Flint scores a hit with Wapping Assassin

Thursday, August 7, 2008
5:17 PM

By Len Whaley JIMMY FLINT has been throwing punches for most of his life – in the school playground, then later in the ring during his career as a top fighter. In his new life as an actor on stage, he is still doing it with style, writes Len Whaley. The f

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By Len Whaley

JIMMY FLINT has been throwing punches for most of his life - in the school playground, then later in the ring during his career as a top fighter. In his new life as an actor on stage, he is still doing it with style, writes Len Whaley.

The former amateur champion who became a top class pro has been an actor for more than 20 years and now links his two careers in a one-man show entitled Wapping Assassin, which is based on his own troubled early days and his rise to fame in the ring.

Following a successful four-night run at Wilton's Music Hall - just a short distance from his old home in Wapping - Flint is involved in talks about taking the play on tour around the country. There is even a possibility that the play will transfer to Broadway.

"That prospect really excites me," says Flint. "Imagine the thrill of going on stage in New York with my own play."

Flint has been on stage before and has also appeared in a number of films including Lock, Stock and Two Smoking Barrels, Revolver and The Krays.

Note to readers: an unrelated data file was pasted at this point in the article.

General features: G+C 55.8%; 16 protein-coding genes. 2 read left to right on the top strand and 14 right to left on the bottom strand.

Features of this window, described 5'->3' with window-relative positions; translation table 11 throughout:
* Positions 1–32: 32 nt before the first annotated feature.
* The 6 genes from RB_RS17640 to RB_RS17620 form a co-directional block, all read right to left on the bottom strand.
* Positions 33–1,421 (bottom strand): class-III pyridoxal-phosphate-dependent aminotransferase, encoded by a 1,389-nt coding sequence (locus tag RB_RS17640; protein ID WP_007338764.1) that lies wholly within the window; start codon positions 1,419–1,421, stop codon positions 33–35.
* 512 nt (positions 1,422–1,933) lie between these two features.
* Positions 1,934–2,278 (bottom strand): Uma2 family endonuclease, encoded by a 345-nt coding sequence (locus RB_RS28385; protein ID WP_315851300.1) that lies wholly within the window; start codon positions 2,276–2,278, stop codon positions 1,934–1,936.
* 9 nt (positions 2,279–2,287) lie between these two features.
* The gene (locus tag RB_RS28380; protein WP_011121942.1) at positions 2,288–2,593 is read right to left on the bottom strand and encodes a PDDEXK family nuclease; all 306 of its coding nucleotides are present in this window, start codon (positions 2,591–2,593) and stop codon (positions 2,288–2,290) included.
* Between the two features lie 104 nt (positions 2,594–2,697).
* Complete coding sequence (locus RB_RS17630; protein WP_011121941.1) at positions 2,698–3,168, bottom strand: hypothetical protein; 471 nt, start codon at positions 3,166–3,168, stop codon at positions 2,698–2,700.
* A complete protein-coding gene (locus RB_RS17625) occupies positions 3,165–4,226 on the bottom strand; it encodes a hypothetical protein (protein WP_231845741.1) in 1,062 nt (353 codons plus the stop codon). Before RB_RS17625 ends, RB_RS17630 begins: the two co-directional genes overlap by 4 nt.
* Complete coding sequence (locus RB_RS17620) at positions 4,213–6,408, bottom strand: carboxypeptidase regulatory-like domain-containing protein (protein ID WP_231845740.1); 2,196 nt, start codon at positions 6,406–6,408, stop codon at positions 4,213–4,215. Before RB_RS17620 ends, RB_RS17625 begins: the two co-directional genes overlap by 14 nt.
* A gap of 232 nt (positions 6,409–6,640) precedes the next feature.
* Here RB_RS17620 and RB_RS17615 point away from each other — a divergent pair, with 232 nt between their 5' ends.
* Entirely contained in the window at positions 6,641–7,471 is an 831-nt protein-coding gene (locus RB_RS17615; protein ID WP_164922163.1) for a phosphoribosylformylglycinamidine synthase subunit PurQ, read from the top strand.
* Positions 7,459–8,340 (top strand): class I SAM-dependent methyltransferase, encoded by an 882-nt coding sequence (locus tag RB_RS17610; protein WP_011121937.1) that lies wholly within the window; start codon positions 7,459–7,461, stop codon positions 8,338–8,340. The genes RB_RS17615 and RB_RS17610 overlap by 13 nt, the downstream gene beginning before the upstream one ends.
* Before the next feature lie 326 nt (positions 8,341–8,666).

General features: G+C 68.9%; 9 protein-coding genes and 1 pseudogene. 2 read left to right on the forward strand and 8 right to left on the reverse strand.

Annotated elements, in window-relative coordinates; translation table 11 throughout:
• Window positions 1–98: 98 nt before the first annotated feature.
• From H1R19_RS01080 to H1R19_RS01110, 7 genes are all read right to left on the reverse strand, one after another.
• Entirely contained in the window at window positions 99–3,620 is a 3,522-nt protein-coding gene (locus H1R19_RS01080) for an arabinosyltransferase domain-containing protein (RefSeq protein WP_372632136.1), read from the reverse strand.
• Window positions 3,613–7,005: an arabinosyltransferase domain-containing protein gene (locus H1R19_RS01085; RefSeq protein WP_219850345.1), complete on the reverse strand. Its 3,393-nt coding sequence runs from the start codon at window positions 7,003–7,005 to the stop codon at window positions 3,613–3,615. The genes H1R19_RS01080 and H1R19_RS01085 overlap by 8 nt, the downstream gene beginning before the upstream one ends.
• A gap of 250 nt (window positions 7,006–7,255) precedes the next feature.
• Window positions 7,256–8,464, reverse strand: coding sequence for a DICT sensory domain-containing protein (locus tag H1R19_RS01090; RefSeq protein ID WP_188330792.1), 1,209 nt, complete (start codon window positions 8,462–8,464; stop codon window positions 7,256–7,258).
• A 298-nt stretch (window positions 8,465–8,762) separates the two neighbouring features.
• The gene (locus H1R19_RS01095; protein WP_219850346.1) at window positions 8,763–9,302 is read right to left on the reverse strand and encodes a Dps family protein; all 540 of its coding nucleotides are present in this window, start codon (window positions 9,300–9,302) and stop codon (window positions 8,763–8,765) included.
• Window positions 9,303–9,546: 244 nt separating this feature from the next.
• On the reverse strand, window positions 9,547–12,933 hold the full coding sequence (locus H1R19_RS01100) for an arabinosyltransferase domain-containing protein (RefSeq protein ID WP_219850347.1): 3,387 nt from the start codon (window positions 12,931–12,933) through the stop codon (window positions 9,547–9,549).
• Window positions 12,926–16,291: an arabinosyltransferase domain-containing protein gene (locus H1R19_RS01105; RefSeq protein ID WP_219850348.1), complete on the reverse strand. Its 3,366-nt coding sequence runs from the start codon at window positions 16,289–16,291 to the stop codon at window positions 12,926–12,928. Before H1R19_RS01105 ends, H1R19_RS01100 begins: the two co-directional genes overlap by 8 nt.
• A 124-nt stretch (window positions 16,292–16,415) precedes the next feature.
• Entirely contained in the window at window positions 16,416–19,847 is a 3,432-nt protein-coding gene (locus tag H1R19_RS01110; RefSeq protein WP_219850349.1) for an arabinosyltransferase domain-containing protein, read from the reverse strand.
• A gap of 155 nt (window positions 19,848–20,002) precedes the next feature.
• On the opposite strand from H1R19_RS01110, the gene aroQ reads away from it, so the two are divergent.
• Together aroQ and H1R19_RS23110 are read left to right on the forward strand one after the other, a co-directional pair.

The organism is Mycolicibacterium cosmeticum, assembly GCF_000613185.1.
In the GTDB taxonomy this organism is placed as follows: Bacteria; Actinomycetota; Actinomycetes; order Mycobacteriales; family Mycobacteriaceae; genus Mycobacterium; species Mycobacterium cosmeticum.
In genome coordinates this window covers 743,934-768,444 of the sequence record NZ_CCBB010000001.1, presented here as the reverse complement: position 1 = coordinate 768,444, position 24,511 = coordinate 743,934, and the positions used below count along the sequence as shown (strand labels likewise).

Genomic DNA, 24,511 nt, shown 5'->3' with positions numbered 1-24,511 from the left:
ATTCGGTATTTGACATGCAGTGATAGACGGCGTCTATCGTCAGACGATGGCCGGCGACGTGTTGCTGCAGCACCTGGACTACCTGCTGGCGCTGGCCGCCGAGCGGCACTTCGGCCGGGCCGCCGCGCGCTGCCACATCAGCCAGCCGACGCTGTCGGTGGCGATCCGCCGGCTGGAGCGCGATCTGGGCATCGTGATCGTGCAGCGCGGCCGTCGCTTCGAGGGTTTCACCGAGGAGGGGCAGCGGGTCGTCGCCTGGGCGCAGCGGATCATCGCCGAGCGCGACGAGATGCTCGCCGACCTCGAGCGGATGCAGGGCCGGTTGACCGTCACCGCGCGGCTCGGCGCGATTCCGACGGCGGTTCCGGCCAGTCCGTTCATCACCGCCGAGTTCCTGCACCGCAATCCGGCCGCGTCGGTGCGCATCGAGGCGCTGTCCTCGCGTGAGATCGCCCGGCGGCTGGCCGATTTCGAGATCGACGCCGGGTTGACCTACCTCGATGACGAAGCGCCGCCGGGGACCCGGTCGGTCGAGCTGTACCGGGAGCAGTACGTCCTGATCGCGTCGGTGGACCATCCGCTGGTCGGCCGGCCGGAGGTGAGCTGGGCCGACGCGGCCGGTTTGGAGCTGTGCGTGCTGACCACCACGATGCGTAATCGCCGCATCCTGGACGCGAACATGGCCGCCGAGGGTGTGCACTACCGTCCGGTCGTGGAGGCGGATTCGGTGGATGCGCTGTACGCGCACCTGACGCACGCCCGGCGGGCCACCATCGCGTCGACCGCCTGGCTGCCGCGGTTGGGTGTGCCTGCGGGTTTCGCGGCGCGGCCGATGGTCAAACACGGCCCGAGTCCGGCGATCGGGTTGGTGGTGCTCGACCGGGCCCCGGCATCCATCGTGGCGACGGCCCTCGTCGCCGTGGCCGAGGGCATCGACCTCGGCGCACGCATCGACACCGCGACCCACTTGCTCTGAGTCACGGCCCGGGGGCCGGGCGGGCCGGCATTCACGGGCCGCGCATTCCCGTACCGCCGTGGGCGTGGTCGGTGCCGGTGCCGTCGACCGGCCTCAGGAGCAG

He shows remarkable range in Wapping Assassin, which he wrote himself, and sees him playing various roles as the characters that have influenced his journey through life, including his struggles in and out of the ring.

As a writer who had a ringside seat at most of his boxing nights at Wembley and the Royal Albert Hall, you can take it from me he could fight too.

Flint would certainly have added the British title to his achievements but for the fact that the outstanding Midlands fighter Pat Cowdell ruled the featherweight division at the time.

He was stopped in the eleventh round of a tough battle against Cowdell at the Royal Albert Hall in 1980.

It was only his second defeat in 20 fights but within a year he had retired from the sport.

In his fighting days, Flint had a ruthless streak that brought him into conflict with boxing authorities and in his later career he has not been slow to pass on some unrequested acting advice to big-name performers - but that's his character.

Despite admitting that he struggled to read or write until he was in his thirties, Flint has subsequently made a successful living as an actor and now a playwright.

But despite his own success in the two fields, Flint admits he would not like to see his own 13-year-old son become boxer or an actor.

"You have to take some pretty hard knocks in both - you can believe me," he smiles.

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